Finally it's starting to look like Spring in Cleveland. Today's temperature hit the low 70s, the sun was shining, and in the backyard the crocuses were in full bloom.
Back in the work world, today was an all-day (9-5) curriculum planning meeting, with an hour for lunch that I spent teaching an abbreviated version of my Monday Intro to Visual Communication class.
As I look forward to my sabbatical next year, this is the kind of thing that I sure won't miss. I know these discussions are important, but most of the time I'd be just as happy to have someone tell me what to do rather than have a role in planning it. I'm not a meeting person, and curriculum development isn't one of my strengths. Be that as it may, we're having another all-day extravaganza before the semester ends. Hooray.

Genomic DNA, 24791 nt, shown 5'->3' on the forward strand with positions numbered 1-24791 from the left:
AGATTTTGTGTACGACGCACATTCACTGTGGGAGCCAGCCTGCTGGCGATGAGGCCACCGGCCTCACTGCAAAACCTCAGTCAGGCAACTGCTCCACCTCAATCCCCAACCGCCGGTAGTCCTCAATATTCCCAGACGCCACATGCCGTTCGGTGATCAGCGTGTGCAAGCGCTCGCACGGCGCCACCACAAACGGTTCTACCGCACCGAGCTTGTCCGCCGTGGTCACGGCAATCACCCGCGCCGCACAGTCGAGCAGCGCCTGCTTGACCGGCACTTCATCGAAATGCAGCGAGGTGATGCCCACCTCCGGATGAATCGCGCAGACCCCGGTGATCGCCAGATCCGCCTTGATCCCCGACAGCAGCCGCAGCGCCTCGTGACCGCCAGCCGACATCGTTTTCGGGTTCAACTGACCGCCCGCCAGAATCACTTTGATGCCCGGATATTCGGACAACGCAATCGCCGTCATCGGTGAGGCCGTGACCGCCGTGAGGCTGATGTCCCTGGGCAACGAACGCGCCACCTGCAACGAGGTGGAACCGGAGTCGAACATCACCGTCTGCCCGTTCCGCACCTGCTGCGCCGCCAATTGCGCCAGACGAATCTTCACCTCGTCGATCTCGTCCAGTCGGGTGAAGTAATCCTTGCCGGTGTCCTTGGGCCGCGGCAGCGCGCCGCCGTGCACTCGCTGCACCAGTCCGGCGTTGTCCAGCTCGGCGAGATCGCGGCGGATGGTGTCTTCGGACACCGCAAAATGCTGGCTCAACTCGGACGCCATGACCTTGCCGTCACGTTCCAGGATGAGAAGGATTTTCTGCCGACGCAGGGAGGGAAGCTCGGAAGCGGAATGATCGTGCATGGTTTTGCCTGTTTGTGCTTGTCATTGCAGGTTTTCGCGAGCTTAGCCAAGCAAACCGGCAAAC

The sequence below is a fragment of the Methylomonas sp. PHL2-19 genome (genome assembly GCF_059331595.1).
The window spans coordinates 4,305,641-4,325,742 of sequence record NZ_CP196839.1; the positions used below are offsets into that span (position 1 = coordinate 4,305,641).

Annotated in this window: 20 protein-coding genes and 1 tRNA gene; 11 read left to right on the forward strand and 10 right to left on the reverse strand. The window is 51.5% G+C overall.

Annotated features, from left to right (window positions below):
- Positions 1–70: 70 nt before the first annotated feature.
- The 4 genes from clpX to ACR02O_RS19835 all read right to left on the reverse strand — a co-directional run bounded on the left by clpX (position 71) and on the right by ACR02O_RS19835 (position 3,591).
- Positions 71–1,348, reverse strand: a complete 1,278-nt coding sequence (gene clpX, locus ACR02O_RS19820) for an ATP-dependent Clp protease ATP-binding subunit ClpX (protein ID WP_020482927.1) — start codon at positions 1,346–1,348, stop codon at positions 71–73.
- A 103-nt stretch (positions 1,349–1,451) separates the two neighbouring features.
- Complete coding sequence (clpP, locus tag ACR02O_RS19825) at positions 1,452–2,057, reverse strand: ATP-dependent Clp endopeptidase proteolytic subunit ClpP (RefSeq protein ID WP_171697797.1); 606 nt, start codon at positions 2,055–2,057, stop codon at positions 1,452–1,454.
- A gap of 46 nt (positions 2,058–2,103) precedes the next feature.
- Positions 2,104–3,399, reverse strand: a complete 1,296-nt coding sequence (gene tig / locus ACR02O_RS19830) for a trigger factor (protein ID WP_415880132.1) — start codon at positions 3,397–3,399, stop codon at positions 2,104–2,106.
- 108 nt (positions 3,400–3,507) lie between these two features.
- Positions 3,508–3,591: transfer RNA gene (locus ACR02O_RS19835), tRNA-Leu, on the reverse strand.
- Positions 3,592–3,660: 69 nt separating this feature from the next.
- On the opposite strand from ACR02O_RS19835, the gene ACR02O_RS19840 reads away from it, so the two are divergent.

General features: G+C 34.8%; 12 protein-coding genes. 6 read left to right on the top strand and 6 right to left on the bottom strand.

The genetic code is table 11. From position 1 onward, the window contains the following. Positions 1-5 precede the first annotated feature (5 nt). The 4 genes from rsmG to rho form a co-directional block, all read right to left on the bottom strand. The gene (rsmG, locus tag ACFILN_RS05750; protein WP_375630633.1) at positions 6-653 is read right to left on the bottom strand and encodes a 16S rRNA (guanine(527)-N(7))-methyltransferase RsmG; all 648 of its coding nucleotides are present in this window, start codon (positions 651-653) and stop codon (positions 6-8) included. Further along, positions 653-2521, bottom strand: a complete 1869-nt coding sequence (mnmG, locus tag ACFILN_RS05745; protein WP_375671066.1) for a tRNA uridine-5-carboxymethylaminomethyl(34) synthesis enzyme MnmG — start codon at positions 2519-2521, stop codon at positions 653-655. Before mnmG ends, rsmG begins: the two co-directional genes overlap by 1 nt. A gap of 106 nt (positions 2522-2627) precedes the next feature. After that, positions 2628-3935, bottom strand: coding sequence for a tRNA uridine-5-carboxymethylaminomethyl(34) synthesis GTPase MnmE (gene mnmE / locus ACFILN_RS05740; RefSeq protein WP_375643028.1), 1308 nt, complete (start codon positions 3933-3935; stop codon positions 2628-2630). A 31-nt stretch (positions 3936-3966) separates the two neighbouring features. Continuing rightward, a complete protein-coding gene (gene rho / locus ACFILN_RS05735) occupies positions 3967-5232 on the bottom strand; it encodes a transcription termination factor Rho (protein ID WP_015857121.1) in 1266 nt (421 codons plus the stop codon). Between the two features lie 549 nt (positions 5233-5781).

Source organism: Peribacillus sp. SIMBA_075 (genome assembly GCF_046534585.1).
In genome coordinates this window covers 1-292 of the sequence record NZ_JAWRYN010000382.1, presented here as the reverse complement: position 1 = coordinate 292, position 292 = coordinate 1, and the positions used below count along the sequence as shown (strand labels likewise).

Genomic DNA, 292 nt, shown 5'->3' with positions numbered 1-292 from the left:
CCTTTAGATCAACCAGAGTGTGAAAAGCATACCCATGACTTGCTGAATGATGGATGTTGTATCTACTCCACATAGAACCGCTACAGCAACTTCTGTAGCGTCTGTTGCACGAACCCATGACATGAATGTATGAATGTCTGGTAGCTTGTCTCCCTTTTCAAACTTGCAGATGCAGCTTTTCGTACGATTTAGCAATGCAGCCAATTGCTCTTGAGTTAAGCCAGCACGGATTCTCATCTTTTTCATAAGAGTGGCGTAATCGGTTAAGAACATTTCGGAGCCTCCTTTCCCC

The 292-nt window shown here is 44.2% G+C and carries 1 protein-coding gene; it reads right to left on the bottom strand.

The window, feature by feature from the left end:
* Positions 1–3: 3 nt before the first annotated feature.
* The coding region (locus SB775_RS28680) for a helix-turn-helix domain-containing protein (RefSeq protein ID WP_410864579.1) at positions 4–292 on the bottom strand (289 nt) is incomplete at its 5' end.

The three panelists from our Teaching Design, Teaching Technology session in Boston on Saturday have given me URLs where you can learn more about them and their work:
I asked them in an email what feedback they'd gotten after the session. Their responses are below.
"I didn't get any feedback about our panel format, but I got more questions concerning the content of our panel." (DeAngela)
"Most of the feedback I received after the panel was about 'OK, now
what do we do?' If each school makes their own decision about how
much to integrate technology... how do they do it? Yikes." (Laura)
"Everyone I spoke with was pleased that
- we did not show powerpoint presentations
- we took questions from the audience
- we tried to engage the audience
- we talked about a universal problem." (Jason)
I've heard similar comments, particularly the question of how to balance technology and theory. That's exactly what I'll be talking with teachers and students about next year. Before I start my travels I plan to post a brief survey online to get a sense of the current state of things.